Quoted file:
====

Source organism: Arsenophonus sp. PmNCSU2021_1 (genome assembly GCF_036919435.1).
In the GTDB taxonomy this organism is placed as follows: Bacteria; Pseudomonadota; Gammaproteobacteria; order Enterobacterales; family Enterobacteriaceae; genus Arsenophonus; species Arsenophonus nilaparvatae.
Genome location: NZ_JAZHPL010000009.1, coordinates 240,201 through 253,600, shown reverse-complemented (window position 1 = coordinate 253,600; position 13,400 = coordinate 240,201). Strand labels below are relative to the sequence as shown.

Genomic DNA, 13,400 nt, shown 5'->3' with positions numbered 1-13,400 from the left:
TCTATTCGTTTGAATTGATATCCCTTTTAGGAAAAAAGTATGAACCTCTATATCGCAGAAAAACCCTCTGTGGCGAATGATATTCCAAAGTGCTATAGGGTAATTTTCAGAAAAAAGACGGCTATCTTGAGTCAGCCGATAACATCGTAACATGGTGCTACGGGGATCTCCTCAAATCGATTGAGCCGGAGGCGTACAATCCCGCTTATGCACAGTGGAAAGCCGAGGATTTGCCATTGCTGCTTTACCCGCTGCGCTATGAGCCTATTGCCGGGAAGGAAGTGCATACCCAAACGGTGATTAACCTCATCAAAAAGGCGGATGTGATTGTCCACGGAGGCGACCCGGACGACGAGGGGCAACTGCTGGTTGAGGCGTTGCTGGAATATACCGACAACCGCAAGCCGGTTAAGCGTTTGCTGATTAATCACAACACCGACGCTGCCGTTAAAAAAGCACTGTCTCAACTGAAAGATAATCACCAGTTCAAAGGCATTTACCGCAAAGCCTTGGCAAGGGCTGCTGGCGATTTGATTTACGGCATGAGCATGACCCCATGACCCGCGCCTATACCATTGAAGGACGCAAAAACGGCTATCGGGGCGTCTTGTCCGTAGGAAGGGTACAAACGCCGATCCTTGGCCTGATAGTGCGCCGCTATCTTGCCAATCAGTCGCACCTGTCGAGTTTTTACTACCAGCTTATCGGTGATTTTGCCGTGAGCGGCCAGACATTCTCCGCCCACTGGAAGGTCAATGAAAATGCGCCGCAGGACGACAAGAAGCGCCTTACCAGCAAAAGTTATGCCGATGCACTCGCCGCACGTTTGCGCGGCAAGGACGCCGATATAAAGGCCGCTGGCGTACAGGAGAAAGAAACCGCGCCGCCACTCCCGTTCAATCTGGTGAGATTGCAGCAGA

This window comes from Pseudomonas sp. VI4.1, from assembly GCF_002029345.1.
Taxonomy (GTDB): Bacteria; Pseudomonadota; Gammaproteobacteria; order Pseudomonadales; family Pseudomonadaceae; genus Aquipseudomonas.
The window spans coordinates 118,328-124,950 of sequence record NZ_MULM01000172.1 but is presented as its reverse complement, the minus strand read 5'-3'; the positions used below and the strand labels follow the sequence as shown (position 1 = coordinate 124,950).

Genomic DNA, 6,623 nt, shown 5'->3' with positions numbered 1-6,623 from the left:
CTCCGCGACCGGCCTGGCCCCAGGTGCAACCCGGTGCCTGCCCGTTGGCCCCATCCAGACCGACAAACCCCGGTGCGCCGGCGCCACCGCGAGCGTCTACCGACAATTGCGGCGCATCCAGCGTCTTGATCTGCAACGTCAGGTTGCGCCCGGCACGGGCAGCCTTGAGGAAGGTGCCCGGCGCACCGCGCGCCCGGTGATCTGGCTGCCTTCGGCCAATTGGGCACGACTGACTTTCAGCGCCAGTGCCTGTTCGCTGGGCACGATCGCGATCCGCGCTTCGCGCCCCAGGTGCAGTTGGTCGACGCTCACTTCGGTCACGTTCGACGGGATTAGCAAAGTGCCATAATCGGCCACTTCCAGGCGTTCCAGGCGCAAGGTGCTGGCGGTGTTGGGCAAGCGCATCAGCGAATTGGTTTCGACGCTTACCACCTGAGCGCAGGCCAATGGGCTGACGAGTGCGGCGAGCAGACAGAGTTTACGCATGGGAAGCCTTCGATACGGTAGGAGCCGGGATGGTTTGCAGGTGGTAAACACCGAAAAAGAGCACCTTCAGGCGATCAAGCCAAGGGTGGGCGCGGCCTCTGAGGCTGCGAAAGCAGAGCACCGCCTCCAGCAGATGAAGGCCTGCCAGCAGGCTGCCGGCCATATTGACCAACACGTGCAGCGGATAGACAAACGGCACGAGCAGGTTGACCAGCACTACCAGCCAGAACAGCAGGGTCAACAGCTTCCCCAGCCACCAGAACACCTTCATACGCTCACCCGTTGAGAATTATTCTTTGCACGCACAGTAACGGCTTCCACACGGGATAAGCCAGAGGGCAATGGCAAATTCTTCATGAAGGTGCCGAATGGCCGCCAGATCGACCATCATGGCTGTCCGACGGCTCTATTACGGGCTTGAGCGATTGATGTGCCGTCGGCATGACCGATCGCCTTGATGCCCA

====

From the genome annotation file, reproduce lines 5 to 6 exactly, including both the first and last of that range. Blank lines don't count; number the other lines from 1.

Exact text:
TCTATTCGTTTGAATTGATATCCCTTTTAGGAAAAAAGTATGAACCTCTATATCGCAGAAAAACCCTCTGTGGCGAATGATATTCCAAAGTGCTATAGGGTAATTTTCAGAAAAAAGACGGCTATCTTGAGTCAGCCGATAACATCGTAACATGGTGCTACGGGGATCTCCTCAAATCGATTGAGCCGGAGGCGTACAATCCCGCTTATGCACAGTGGAAAGCCGAGGATTTGCCATTGCTGCTTTACCCGCTGCGCTATGAGCCTATTGCCGGGAAGGAAGTGCATACCCAAACGGTGATTAACCTCATCAAAAAGGCGGATGTGATTGTCCACGGAGGCGACCCGGACGACGAGGGGCAACTGCTGGTTGAGGCGTTGCTGGAATATACCGACAACCGCAAGCCGGTTAAGCGTTTGCTGATTAATCACAACACCGACGCTGCCGTTAAAAAAGCACTGTCTCAACTGAAAGATAATCACCAGTTCAAAGGCATTTACCGCAAAGCCTTGGCAAGGGCTGCTGGCGATTTGATTTACGGCATGAGCATGACCCCATGACCCGCGCCTATACCATTGAAGGACGCAAAAACGGCTATCGGGGCGTCTTGTCCGTAGGAAGGGTACAAACGCCGATCCTTGGCCTGATAGTGCGCCGCTATCTTGCCAATCAGTCGCACCTGTCGAGTTTTTACTACCAGCTTATCGGTGATTTTGCCGTGAGCGGCCAGACATTCTCCGCCCACTGGAAGGTCAATGAAAATGCGCCGCAGGACGACAAGAAGCGCCTTACCAGCAAAAGTTATGCCGATGCACTCGCCGCACGTTTGCGCGGCAAGGACGCCGATATAAAGGCCGCTGGCGTACAGGAGAAAGAAACCGCGCCGCCACTCCCGTTCAATCTGGTGAGATTGCAGCAGA

This window comes from Pseudomonas sp. VI4.1, from assembly GCF_002029345.1.